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COINCIDENCIA – Swiss & South American Cultural Exchanges

Simetría Residency 2019

Nicole L'Huillier, «El Poema de la Fábrica Cósmica», ALMA (Chile)

CERN (CH) and ALMA (CL)

Two research centres joined forces to create the Simetría residency, organized by the Chilean Video and Electronic Arts Corporation with the support of:

COINCIDENCIA, the Swiss-South American cultural exchange program of the Swiss Arts Council Pro Helvetia and Chile’s Ministry of Cultures, Arts and Heritage.

There are human disciplines that, from their onset, are destined to inquire into the most fundamental aspects of existence and to uncover the secrets of the origin of the universe – and within that, of life itself. That is the case of art and science, both dedicated to creation and experimentation and, yet, perceived by many as opposite spheres. 

On this premise, in 2018, two of the world’s leading scientific research centres joined forces to create an artistic residency program in Switzerland and Chile, connecting Europe and Latin America. One of these centres is the European Organization for Nuclear Research CERN, based in Geneva with the largest particle physics laboratory in the world. The other centre is the Atacama Large Millimeter Array (ALMA), the largest and most ambitious astronomical centre, located in northern Chile.

The Simetría Residency seeks to create and provide spaces for cross-cutting research, creation and dialogue between the associated fields of study and the countries and entities involved.

From millibar to decibel

Nicole L'Huillier

Transdisciplinary artist from Santiago, Chile, currently based in Boston, United States.

She works at the intersection of music, art, architecture, science, and technology to challenge perceptual conventions and to open the possibility of new imaginations. Nicole is part of the MIT Media Lab Space Exploration Initiative, where she explores the experimental forms and implications of art, expression and culture in outer space. She is also an experimental musician, drummer, synth lover and one-half of the space pop duo Breaking Forms.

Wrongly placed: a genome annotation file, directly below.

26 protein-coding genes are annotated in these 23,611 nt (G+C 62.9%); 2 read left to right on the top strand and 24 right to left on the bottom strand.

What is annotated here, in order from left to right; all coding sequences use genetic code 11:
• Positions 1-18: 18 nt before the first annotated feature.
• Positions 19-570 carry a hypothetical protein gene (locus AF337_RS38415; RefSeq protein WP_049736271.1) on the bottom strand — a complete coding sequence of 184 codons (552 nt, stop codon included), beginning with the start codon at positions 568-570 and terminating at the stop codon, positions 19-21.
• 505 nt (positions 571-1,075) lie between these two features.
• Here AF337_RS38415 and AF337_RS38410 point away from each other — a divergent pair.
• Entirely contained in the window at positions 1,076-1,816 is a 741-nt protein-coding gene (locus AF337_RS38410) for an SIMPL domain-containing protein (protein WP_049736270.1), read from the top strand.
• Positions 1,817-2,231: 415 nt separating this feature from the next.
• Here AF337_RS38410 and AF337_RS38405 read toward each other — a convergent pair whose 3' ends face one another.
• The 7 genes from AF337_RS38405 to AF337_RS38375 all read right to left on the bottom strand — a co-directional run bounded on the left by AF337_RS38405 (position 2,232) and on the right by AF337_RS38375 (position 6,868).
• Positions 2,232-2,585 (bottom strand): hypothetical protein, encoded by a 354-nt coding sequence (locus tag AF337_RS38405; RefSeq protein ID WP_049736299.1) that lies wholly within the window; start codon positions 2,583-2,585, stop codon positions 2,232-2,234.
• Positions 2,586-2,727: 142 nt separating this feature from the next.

-> nicolelhuillier.com

From Chile, the selected artist was Nicole L’Huillier. Her research topics relate to the exploration of sound in space and to how, through the encounter between art, science, technology and music, it is possible to think beyond our terrestrial boundaries.

She spent her time at CERN and Alma rendering audible what usually can’t be heard, using a self developped instrument, called PARACANTORA (Parasito Ambiental Ruidoso Amplificador Canalizador de Agentes Ninguneados Transducidos Ofreciendo Rituales Auditivos). The device contains different environmental sensors (Barometric pressure, altitude, temperature, accelerometer, electromagnetic fields, anemometer, wind turbine, light, proximity, and vibrations) that are mapped in real-time into different sounds to create a musical performance of the place or poems of the cosmic fabric around us.

PARACANTORA has six independent speakers that diffuse sound on-site, a recording system to document the performance of each place, and works during the performance/recording session with battery, allowing it to be an autonomous traveling sculpture that can visit extreme places.

Listen in the two videos below what PARACANTORA picked up deep under the earth at CERN’s hadron collider ALICE and in the wide open space at ALMA.

 


Within reach of the light

Alan Bogana (*1979)

Transdisciplinary artist from Geneva, Switzerland

His art practice involves sculpture, computer graphics, electronics, time-based media and holography, and his works are usually presented in the form of installations.

Alan Bogana completed a Fine Arts Diploma with honors at the Geneva University of Art and Design with further specialization in computer graphics and artistic research methodologies at the Zürich University of Art and Design.

-> alanbogana.com

From Switzerland, it was transdiciplinary artist Alan Bogana who was selected for the Simetría residency. During the last years his research has focused on the exploration, real and fictional, of the behavior of light and its interactions with matter. He investigates this broad field of study through various means, such as computer graphics simulations of impossible phenomena or the manipulation of translucent, phosphorescent and holographic materials. Large-scale, installative structures turn exhibition spaces into a universe of their own – somewhere between an experimental laboratory and a chamber of curiosities.

Bogana’s results from the residency are unfinished and there is still a long way to go, he says. For now, what follows is intense research and experimentation. Surely it will be worth the wait.